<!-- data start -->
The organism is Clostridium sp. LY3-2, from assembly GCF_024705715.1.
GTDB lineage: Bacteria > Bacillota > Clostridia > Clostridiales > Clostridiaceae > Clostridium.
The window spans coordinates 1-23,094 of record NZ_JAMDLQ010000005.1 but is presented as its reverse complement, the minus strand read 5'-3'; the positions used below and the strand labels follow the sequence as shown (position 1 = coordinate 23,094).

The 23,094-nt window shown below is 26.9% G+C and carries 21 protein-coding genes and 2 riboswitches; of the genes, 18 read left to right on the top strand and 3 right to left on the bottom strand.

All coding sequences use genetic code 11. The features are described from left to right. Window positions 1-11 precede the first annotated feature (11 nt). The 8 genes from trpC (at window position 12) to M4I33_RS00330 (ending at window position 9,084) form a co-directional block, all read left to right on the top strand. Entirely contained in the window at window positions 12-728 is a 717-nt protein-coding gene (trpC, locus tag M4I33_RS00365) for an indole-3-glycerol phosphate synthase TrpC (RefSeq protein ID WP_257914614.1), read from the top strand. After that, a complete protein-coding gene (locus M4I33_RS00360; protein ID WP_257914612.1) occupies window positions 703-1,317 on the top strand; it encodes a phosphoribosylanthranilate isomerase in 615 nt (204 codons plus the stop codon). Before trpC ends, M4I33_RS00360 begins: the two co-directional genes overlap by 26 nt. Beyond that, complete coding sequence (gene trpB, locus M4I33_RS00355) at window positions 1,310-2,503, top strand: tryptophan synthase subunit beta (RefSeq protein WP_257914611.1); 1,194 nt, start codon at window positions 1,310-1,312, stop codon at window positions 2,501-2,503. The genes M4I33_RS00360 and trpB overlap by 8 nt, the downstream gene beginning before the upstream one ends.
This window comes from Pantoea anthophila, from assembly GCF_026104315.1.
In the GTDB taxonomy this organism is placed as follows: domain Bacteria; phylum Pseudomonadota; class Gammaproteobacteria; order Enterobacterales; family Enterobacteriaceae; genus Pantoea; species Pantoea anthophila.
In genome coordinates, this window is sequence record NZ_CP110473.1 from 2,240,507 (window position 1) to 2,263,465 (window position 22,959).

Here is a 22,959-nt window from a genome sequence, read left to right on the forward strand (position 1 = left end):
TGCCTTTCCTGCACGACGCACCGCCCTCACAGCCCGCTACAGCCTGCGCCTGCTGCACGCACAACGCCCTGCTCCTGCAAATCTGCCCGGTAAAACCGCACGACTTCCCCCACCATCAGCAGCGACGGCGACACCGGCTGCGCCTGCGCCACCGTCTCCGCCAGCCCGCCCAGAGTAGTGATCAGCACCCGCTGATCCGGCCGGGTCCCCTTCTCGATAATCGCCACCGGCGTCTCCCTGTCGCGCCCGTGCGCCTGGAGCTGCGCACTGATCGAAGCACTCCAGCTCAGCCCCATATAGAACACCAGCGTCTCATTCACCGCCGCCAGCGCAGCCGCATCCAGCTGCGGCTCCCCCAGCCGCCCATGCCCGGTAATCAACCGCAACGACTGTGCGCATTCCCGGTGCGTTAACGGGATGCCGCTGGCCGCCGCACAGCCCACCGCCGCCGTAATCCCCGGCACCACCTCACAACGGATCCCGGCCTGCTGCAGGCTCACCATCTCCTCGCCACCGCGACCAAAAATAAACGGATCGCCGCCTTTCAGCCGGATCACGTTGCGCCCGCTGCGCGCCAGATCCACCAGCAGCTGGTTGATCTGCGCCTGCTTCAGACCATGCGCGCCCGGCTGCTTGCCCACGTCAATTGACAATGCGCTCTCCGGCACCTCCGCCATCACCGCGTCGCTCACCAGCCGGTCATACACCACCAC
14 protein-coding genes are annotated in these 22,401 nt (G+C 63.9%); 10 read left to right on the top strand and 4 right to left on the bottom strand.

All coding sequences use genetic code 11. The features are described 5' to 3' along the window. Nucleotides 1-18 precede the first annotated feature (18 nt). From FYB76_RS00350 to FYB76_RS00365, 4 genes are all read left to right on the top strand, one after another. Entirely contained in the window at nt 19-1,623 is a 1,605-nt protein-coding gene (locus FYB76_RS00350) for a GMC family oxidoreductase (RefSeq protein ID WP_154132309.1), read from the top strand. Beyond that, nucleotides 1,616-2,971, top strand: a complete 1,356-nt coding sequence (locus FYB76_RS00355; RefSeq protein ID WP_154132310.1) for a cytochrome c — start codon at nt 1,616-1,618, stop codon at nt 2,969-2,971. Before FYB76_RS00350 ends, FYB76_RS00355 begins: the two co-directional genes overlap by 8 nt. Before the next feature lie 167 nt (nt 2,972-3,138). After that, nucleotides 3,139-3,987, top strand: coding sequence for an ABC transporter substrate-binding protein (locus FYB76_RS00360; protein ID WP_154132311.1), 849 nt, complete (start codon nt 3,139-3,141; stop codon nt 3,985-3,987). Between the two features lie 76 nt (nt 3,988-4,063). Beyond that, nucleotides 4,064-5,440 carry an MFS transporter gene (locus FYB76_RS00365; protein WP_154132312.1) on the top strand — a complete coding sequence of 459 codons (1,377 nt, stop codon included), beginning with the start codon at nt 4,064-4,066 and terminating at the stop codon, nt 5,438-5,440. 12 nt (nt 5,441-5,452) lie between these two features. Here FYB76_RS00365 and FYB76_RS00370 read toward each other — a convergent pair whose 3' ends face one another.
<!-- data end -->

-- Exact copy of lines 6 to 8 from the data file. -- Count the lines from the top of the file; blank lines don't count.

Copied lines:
This window comes from Pantoea anthophila, from assembly GCF_026104315.1.
In the GTDB taxonomy this organism is placed as follows: domain Bacteria; phylum Pseudomonadota; class Gammaproteobacteria; order Enterobacterales; family Enterobacteriaceae; genus Pantoea; species Pantoea anthophila.
In genome coordinates, this window is sequence record NZ_CP110473.1 from 2,240,507 (window position 1) to 2,263,465 (window position 22,959).